The French became enthusiastic for a different reason. “Pomo dei Moro” sounded like “Pomme d’amour” to the Frenchman to whom it was first introduced, or so the story continues. The “love apple,” viewed as a possible aphrodisiac, was shunned at first because of fear that it might contain a deadly drug. Their fear was not unfounded if one considers that the tomato is a member of the botanical family Solonaceae, a family that includes some very deadly plants in addition to some beautiful flowers and some plants whose parts are very edible. The genus Solanum includes the tomato, potato, and eggplant; peppers are in the genus Capsicum; the genus Physalis contains plants closely related to the tomatillo such as gooseberries and groundberries. However, Nicotiana, tobacco, is also classified in the Solonacae as are the Lycianthes, plants from which psychoactive alkaloids can be extracted, Mandragora, the genus of the poisonous mandrake, and Atropa, the genus of the equally deadly nightshade plant from which the powerful narcotic, belladonna, is extracted. If these fearful people had learned to identify dangerous plants by their flower structure, the tomato flower would have been warning just as a plant with three leaves brings to mind the admonition to avoid poison ivy, “leaves of three; let it be.”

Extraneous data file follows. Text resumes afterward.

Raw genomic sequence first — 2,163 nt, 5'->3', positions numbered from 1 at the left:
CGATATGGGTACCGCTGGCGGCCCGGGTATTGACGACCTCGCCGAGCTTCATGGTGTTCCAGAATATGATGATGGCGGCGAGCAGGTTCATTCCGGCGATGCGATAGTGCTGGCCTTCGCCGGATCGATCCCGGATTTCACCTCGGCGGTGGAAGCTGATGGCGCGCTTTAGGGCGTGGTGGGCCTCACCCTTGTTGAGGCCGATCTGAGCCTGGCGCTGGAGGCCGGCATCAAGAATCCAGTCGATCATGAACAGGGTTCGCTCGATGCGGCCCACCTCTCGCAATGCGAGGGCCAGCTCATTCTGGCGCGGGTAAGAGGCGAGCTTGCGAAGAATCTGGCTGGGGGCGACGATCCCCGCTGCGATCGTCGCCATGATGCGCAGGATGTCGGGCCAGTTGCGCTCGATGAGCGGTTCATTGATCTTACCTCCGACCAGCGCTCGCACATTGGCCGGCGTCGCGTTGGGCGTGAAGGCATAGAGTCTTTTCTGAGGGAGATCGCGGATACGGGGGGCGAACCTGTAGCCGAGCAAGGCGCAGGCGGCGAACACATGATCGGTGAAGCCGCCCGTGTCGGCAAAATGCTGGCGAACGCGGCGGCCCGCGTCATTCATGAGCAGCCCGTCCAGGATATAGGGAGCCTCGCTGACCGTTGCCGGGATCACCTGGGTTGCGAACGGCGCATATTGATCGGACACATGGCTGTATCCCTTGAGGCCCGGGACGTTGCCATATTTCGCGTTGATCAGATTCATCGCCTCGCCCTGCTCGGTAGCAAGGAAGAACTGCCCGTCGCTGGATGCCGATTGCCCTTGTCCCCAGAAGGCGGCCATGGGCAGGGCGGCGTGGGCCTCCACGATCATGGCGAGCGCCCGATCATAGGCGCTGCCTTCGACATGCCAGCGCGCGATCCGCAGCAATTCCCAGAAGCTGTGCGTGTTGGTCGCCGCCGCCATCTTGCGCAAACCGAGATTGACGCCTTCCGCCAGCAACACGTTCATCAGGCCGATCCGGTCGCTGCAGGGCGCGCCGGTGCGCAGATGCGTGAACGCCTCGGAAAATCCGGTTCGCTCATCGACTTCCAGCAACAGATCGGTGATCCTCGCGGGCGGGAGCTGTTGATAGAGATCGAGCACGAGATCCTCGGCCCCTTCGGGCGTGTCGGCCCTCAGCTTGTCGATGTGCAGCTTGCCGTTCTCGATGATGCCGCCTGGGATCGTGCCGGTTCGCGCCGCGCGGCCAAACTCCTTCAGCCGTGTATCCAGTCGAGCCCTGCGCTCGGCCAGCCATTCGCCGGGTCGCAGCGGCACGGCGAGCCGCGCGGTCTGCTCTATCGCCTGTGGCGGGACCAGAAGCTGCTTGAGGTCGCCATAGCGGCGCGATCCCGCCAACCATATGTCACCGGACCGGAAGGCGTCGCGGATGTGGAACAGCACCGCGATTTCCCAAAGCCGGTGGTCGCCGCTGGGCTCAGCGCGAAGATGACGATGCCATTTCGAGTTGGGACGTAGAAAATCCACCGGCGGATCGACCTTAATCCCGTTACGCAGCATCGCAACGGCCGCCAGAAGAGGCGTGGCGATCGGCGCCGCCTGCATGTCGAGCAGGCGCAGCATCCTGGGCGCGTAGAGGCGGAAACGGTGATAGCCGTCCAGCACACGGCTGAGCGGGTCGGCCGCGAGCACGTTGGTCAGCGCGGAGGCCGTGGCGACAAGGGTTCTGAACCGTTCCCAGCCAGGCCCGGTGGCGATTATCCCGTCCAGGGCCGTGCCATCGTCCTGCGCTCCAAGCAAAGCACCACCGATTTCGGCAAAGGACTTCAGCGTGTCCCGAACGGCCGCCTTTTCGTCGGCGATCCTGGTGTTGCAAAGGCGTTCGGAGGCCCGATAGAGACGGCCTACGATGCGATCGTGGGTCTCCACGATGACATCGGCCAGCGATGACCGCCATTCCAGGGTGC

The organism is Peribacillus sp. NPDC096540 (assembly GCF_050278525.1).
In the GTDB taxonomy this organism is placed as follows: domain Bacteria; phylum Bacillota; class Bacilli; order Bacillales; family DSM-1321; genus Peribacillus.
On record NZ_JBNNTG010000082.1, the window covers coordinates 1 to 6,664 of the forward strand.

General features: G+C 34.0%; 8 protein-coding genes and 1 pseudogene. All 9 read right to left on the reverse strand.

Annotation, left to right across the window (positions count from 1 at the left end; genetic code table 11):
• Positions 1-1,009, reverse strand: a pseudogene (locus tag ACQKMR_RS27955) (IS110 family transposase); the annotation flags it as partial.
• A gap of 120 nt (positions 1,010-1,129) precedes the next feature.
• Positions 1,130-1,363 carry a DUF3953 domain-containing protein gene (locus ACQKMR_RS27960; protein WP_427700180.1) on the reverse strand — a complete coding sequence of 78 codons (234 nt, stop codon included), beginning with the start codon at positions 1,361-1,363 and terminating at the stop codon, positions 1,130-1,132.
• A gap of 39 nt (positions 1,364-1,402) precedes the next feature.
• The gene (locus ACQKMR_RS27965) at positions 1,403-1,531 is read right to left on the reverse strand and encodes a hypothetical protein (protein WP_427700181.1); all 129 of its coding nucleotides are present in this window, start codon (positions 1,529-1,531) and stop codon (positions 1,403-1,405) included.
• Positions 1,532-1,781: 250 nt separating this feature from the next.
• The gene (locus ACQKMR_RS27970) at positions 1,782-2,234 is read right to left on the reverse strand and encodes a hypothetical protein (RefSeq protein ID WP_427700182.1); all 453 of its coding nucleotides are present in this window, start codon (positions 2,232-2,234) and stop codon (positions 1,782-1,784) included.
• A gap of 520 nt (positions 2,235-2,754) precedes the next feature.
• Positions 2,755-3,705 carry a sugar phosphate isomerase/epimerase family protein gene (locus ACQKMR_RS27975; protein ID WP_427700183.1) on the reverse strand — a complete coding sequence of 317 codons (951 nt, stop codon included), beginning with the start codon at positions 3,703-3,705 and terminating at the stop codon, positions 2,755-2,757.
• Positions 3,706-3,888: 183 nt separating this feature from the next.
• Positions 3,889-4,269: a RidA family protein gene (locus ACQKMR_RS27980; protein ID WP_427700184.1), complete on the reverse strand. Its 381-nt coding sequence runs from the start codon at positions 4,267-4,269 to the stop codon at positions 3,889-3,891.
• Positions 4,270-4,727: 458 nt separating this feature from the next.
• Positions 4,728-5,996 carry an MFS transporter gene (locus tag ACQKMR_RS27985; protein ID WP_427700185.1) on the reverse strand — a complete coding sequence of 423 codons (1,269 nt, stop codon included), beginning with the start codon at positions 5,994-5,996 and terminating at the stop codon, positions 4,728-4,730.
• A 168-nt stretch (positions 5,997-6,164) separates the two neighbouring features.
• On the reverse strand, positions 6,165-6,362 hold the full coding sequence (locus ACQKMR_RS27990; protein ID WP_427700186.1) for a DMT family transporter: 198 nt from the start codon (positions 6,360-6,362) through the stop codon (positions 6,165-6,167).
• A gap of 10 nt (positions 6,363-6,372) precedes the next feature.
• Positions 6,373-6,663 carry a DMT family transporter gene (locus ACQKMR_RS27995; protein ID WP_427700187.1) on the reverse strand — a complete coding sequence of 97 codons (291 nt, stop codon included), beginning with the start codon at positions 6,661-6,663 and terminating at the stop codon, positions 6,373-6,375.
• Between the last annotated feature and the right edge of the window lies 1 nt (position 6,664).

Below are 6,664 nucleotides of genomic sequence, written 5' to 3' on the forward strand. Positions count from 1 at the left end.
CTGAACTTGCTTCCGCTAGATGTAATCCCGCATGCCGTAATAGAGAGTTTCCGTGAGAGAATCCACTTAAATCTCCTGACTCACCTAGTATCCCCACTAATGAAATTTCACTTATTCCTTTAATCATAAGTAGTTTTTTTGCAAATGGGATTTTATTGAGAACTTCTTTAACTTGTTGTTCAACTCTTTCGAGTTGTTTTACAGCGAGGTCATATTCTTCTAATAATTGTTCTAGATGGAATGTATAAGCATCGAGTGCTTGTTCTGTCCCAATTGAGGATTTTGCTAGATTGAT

Love, however, will triumph, and the tomato, whether it had any impact on love or not, became well-loved and continued its amazing journey from country to country, from continent to continent.